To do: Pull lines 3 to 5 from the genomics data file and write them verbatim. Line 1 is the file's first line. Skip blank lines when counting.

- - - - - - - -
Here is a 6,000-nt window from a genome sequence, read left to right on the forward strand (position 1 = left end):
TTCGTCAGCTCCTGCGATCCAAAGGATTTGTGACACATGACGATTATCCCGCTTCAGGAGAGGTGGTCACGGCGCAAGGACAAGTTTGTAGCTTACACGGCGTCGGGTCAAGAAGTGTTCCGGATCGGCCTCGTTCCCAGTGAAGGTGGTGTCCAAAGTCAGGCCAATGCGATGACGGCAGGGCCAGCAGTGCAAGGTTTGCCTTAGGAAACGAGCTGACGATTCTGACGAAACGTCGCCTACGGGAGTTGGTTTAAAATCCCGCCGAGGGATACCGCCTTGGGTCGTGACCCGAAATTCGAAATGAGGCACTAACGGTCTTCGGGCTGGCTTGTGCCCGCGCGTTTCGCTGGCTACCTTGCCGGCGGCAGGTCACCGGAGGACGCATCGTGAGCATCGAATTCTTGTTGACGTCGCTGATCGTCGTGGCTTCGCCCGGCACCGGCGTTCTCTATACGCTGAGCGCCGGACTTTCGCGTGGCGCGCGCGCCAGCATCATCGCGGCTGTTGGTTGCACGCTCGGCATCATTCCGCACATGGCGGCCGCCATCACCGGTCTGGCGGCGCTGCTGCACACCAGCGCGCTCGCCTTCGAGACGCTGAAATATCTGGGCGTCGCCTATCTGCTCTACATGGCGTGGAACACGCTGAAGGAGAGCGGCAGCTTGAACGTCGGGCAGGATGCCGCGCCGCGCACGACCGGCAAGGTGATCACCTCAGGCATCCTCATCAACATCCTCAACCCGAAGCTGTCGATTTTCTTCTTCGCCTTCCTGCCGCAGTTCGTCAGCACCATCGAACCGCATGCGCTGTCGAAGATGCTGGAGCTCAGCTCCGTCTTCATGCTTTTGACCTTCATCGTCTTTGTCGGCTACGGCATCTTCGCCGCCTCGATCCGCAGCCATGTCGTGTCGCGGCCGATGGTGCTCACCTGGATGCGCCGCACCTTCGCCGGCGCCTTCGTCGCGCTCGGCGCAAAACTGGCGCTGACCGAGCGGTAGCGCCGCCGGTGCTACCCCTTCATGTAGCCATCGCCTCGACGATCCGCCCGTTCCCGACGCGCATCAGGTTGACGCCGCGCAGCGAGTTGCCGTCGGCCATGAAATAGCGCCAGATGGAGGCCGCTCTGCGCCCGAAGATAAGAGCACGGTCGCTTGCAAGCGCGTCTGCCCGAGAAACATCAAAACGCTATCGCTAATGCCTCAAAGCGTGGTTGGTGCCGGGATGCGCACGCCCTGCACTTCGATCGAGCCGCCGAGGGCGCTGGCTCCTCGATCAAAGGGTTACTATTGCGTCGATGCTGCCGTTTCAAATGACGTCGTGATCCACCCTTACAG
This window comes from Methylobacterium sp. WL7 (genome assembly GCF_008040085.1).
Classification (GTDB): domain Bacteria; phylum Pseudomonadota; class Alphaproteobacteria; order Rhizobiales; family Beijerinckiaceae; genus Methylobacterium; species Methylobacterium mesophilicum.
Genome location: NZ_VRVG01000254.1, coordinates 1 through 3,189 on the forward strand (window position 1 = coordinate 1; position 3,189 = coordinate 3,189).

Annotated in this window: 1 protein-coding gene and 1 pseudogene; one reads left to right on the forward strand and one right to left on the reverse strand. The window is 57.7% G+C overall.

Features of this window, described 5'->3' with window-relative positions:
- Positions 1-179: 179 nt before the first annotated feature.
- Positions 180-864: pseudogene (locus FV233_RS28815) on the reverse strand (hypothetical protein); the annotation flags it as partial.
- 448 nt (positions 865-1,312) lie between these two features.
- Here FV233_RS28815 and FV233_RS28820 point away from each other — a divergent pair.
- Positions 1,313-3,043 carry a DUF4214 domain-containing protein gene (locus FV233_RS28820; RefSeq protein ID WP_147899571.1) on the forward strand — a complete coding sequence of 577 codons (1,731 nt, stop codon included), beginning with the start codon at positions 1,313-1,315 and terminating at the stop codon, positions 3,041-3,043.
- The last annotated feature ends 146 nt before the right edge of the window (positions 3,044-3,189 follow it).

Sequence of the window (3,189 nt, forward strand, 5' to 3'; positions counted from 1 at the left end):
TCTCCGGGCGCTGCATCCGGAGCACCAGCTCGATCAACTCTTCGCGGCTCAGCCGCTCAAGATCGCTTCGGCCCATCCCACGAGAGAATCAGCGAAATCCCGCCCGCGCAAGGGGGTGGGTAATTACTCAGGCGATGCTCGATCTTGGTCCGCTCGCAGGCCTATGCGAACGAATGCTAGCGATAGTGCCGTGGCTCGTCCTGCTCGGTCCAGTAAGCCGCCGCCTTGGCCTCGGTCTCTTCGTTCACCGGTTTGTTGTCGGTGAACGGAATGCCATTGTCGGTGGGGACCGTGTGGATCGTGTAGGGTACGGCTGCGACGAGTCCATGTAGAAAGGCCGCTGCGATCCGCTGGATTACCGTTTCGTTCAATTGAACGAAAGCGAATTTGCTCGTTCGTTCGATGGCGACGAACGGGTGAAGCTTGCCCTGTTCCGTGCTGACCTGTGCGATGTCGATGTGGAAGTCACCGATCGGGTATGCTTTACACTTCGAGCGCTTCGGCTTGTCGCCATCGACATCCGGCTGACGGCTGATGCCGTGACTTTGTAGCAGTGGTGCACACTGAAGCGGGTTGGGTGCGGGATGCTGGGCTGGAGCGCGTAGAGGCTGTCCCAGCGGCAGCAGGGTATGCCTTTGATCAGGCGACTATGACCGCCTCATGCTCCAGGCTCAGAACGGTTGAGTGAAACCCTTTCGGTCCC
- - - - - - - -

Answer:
This window comes from Methylobacterium sp. WL7 (genome assembly GCF_008040085.1).
Classification (GTDB): domain Bacteria; phylum Pseudomonadota; class Alphaproteobacteria; order Rhizobiales; family Beijerinckiaceae; genus Methylobacterium; species Methylobacterium mesophilicum.
Genome location: NZ_VRVG01000254.1, coordinates 1 through 3,189 on the forward strand (window position 1 = coordinate 1; position 3,189 = coordinate 3,189).